Decaffeinated (decaf) coffee refers to coffee whose caffeine content has been removed significantly. Caffeine removal is done using a variety of methods, either using water filtration or chemically. Regardless, the decaffeination methods use the same principle.
Initially, decaf coffee was avoided by some people due to the chemicals used in decaffeination. However, there have been improvements in these methods. Today, there are chemical-free decaffeination methods used such as the Swiss Water Process (SWP).
The SWP method is gentler on coffee beans and is ideal for removing caffeine from organic coffee beans. It does not affect the volatile aroma compounds in coffee beans. However, it alters the color of coffee beans. But is decaf coffee darker than regular coffee beans? Keep reading to find out.
Why Does Decaf Coffee Look Darker than Regular Coffee?
Decaf coffee indeed looks darker than regular coffee beans, especially when decaffeination is done using the Swiss Water Process. While roasted coffee beans differ in color from light brown to rich, dark brown, decaf coffee beans are very dark brown. You might think that the beans were over-roasted, but that is not the case.
Is it not surprising to notice such a variation in the color of decaf coffee beans? You may be concerned about their color, especially when you are used to brewing with light roasts. Essentially, it is the SWP decaffeination process that alters the color of the coffee beans. It is not a result of over-roasting the beans.
SWP decaffeination aims to remove caffeine from the beans gently until they are 99.9 percent caffeine-free. At the same time, this decaffeination technique ensures the beans retain their distinct flavor and origin characteristics.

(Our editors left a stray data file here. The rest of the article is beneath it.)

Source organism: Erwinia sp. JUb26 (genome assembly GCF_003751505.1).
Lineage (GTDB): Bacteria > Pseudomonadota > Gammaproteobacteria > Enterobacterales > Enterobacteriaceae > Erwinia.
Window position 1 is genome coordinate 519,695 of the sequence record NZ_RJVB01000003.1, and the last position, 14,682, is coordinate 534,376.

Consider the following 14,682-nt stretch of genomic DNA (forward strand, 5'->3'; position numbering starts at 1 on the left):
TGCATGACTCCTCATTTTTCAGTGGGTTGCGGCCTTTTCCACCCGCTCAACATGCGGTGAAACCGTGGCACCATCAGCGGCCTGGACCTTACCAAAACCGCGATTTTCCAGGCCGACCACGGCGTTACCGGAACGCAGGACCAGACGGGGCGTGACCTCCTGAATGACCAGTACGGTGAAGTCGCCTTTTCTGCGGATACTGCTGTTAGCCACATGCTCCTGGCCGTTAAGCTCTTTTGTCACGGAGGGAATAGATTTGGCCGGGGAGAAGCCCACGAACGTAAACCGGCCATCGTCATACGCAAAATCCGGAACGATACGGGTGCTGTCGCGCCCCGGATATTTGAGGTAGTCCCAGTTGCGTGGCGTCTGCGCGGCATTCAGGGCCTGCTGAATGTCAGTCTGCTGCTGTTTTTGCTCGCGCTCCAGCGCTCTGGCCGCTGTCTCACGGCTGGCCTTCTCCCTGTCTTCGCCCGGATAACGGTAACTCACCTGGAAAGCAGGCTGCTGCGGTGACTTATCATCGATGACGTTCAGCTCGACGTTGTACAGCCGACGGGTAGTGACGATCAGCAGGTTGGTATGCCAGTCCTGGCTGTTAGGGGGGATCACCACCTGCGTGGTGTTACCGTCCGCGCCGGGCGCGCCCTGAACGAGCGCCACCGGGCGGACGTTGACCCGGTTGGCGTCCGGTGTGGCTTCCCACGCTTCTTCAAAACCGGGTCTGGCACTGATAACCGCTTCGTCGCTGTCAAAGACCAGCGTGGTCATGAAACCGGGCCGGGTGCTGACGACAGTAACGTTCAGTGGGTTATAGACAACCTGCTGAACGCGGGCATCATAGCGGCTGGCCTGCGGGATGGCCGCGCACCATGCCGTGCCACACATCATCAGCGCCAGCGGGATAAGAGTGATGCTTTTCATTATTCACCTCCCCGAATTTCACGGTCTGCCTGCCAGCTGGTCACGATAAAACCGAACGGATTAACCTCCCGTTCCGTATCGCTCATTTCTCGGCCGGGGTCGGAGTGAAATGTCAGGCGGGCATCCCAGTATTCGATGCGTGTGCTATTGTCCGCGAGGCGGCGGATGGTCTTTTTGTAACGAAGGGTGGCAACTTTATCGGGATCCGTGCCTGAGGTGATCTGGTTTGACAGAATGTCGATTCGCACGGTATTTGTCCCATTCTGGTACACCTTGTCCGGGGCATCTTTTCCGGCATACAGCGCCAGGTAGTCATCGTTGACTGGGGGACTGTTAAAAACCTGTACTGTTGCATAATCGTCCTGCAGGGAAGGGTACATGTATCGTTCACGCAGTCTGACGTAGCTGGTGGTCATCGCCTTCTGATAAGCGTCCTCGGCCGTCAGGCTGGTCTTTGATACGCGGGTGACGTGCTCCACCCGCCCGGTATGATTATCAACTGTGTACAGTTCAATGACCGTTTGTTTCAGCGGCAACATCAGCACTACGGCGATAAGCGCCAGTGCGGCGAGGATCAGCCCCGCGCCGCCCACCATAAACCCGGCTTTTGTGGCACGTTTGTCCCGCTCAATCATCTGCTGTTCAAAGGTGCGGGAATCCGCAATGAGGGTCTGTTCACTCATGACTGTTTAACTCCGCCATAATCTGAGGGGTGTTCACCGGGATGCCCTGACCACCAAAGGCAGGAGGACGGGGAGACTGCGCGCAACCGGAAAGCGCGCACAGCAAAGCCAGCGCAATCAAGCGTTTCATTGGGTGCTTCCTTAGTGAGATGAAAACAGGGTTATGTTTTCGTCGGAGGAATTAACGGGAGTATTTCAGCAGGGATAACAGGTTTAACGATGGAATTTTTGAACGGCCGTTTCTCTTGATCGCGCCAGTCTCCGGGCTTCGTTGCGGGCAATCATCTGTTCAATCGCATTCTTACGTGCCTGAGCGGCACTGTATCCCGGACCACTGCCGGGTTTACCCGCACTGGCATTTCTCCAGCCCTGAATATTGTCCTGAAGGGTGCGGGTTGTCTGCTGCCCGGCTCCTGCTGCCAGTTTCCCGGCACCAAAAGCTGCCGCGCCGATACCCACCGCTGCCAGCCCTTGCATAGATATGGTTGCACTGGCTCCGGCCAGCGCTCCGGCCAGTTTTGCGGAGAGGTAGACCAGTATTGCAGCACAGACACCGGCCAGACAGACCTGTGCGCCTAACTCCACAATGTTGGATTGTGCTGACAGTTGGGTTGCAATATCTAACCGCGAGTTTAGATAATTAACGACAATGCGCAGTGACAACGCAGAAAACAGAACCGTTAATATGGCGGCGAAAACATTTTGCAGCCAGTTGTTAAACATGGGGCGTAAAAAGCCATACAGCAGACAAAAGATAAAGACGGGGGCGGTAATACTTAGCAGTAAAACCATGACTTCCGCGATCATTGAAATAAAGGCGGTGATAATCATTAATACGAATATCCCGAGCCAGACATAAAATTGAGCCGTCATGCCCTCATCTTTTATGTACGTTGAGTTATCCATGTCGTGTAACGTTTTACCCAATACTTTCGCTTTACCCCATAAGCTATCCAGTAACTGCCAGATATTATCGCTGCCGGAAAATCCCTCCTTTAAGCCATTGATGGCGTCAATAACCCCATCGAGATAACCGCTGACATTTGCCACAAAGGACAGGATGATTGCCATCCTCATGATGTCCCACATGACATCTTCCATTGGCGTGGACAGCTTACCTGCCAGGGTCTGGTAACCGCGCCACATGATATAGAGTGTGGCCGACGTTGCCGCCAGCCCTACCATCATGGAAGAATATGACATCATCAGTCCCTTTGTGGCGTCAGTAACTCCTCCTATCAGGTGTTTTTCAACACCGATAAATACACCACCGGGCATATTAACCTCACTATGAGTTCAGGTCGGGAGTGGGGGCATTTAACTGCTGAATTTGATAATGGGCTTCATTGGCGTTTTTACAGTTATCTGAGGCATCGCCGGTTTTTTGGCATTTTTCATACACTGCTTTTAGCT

The SWP method uses water instead of chemicals to remove caffeine. Thus, the flavor profile of the coffee beans remains intact. Although the flavors are not affected, the bean changes in color. Essentially, the SWP technique weakens the outer surface of coffee beans. Thus, the decaf beans pick up color more quickly than regular beans when roasting.
Should You Roast Decaf Beans Differently?
Decaf coffee beans obtained using the SWP process require special roasting. Essentially, roasting coffee beans requires you to get the temperature and timing right. You watch the color as it darkens and listen for the cracks during the Maillard reaction.
However, roasting decaf coffee beans is a little different. The reason is that the color change when roasting decaf coffee beans is not very distinct. Also, the cracks are almost silent. Unfortunately, some roasters make the mistake of roasting decaf beans using the regular roasting procedure.
Since all decaf coffee beans obtained using the SWP method look dark roasted, you may assume they taste like regular dark roast. However, that is not the case. They vary in taste depending on the roast level regardless of their dark look. Thus, if you buy light roast decaf beans but they look dark, do not worry since you truly have a light roast. You will still distinguish them from regular coffee based on their taste.
It is only that decaf coffee beans shift color from green to very dark within a short period. Light roast decaf will still have the same flavor profile as regular light roast coffee despite looking darker. Decaf beans produce the first crack after they are already dark and look somewhat wrinkled, unlike the smooth appearance of true dark roast coffee.
Does The Decaffeination Process Affect Flavor?
Decaf coffee obtained using the Swiss Water Process has the same flavor and aroma as regular coffee. The reason is that it is a chemical-free process that works gently on coffee beans. However, decaffeination methods that use chemicals slightly alter the flavor profile of coffee beans. The chemicals introduce foreign tastes to the coffee.